“The immediate cause,” the Russian scholar says, “is the reduction of the incomes and purchasing power of poor citizens.” However, there is another reason: blaming sanctions and import substitution, domestic producers are raising prices, often in unconscionable ways that put many goods beyond the reach of the poor.
In comparison with last year, he continues, “the purchasing power has fallen significantly,” with some goods now costing five to ten percent more than they did and others “up to 40 percent.”
Among the hardest hit are pensioners, who see their future as being even more bleak given that the government plans to adjust their pensions not at rates equal to inflation but at a fixed level – and to do so even though “for the first time since the end of the 1990s already is occurring a reduction in the real size of pensions paid out.”
If Moscow goes ahead with this step, it will create a new situation “socially and politically,” Smirnov says.
To avoid disasters, he suggests that the Russian government must carefully target assistance to its poorest pensioners and poorest people generally. One thing being discussed, he says, is not paying pensions at all to those who continue to work and make more than a certain figure.
These problems increasingly affect not only those at the very bottom of the income pyramid but those in the middle class who have also seen their purchasing power drop and have been forced to cut back on their spending. Russians are returning to “the Soviet model of consumption” when they put off purchases of durables as long as possible.
That suggests, the Moscow researcher continues, that the lower middle class in Russia increasingly resembles the poorest groups.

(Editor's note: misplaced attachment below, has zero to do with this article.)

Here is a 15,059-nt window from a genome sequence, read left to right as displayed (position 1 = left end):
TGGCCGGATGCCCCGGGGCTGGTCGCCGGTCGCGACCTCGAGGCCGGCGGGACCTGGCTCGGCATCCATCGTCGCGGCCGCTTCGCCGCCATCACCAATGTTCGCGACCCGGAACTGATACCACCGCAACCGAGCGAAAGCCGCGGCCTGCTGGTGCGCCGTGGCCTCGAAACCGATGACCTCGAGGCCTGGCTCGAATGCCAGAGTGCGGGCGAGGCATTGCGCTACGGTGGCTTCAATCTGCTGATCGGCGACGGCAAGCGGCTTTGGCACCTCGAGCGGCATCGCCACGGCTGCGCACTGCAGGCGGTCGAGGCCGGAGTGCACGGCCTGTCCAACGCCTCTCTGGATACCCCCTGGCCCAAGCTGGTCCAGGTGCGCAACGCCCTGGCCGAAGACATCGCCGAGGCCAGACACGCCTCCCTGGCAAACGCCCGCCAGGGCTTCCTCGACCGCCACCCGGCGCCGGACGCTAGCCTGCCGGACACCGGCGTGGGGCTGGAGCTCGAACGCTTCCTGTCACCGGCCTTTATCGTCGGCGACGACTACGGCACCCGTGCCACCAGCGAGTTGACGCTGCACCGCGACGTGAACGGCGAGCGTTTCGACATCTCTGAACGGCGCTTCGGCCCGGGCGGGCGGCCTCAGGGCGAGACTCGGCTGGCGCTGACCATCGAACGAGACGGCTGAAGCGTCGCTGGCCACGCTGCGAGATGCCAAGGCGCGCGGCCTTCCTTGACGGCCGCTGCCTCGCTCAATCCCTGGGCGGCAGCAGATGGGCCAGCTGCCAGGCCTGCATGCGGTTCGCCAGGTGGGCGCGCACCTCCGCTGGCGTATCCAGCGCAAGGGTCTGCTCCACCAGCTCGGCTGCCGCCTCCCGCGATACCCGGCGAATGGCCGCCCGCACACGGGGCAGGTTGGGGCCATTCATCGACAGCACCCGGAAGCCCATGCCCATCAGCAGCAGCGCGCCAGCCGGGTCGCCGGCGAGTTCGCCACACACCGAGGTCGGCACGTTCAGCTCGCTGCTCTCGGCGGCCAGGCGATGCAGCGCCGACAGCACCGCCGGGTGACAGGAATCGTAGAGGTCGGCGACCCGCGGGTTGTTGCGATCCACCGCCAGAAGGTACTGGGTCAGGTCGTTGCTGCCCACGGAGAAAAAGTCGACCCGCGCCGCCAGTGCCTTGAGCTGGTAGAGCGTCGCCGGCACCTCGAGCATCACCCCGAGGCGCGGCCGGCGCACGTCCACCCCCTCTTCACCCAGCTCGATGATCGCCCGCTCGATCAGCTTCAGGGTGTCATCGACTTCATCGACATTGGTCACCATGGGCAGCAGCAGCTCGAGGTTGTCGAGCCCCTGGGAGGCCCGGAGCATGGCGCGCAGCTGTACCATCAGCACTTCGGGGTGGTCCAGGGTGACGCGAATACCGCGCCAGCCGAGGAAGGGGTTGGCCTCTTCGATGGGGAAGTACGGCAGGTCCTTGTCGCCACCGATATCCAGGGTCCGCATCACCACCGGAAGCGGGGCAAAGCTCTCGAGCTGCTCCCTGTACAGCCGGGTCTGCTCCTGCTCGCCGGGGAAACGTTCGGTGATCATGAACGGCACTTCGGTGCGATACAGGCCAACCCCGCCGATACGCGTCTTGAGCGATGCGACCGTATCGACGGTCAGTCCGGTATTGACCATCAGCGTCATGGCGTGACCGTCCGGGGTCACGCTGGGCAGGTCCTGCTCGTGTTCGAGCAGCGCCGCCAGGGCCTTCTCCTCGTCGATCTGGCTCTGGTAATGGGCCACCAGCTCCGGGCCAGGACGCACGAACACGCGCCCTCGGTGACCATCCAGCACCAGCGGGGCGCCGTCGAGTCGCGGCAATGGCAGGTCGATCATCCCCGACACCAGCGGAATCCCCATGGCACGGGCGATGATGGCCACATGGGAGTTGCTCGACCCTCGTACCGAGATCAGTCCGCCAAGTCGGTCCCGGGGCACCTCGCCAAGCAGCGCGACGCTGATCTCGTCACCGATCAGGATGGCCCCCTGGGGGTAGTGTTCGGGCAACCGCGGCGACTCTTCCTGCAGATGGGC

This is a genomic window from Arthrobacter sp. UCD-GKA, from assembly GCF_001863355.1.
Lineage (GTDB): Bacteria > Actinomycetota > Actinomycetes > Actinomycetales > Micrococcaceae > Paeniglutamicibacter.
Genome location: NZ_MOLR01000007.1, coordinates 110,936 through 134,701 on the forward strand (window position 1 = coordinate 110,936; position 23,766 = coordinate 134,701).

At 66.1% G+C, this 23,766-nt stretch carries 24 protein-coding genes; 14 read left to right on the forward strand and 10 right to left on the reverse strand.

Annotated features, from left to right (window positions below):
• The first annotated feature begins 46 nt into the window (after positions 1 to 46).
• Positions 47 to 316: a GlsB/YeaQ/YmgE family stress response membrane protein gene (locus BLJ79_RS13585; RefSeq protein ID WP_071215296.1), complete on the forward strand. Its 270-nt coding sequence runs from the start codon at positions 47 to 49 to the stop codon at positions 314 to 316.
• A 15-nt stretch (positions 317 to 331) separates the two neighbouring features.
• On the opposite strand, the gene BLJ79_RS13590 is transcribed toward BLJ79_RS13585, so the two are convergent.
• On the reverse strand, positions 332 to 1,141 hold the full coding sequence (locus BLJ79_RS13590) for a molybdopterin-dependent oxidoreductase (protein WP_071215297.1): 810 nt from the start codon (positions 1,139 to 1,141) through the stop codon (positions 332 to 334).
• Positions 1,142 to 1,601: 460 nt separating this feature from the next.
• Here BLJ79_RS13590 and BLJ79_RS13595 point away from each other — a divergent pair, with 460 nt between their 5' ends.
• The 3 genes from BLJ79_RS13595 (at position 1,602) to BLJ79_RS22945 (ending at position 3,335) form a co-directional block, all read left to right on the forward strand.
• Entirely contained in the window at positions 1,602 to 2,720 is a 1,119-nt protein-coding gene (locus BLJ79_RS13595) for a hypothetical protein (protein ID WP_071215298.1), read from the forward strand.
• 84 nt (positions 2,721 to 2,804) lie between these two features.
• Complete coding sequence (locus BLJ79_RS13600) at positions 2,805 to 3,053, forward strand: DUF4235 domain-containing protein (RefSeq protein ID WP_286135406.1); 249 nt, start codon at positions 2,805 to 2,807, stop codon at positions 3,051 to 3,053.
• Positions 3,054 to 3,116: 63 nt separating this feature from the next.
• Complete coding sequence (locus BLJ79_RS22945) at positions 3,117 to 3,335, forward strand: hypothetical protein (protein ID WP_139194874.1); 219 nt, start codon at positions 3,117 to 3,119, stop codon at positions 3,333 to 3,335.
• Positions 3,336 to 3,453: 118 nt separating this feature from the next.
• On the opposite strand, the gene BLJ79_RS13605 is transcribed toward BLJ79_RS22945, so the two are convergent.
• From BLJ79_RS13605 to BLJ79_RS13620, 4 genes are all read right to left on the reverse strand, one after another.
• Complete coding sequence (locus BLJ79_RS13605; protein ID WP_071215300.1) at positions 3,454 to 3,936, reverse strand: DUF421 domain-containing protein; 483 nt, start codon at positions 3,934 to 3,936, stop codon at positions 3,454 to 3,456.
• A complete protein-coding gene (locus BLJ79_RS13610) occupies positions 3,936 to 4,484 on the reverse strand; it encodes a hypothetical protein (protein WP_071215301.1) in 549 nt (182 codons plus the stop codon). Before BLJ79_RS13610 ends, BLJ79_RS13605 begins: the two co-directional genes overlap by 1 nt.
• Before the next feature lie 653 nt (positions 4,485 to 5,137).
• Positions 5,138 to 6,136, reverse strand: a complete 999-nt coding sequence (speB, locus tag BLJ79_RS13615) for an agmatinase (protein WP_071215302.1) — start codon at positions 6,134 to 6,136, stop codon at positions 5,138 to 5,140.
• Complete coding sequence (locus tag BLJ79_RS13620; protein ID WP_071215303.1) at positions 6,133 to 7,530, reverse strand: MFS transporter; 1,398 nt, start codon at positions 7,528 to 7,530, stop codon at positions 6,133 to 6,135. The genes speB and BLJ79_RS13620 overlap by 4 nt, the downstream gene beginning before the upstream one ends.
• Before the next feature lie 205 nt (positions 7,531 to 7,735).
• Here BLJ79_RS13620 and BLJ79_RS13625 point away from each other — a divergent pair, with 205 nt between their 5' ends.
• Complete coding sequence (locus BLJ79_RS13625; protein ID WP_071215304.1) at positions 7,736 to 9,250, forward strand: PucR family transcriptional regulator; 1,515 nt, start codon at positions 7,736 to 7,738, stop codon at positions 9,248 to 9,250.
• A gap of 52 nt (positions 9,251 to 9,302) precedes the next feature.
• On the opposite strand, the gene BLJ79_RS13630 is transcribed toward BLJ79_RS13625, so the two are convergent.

Despite this, Smirnov says, Russia still has a long way to go before protests spread and a social revolution becomes possible. It is “a great misconception” to think that poverty or falling incomes alone will spark such things. Other factors have to be present, as Russian history has repeatedly shown.
Another reason the situation may not be as dire as the statistics suggest, he argues, is that many people even among the poor have shadow incomes which they don’t report but which allow them to continue to purchase what they need. But at a time when some Russians are forced to steal toilet paper, that may not be as much a reserve as Smirnov suggests.
Moreover, when those who can’t afford basic supplies see that members of the Russian elite are giving each other watches costing thousands of dollars and that Vladimir Putin has ordered the destruction of goods from abroad already on Russian shelves, at least some may reflect that something is not right in the kingdom of Muscovy.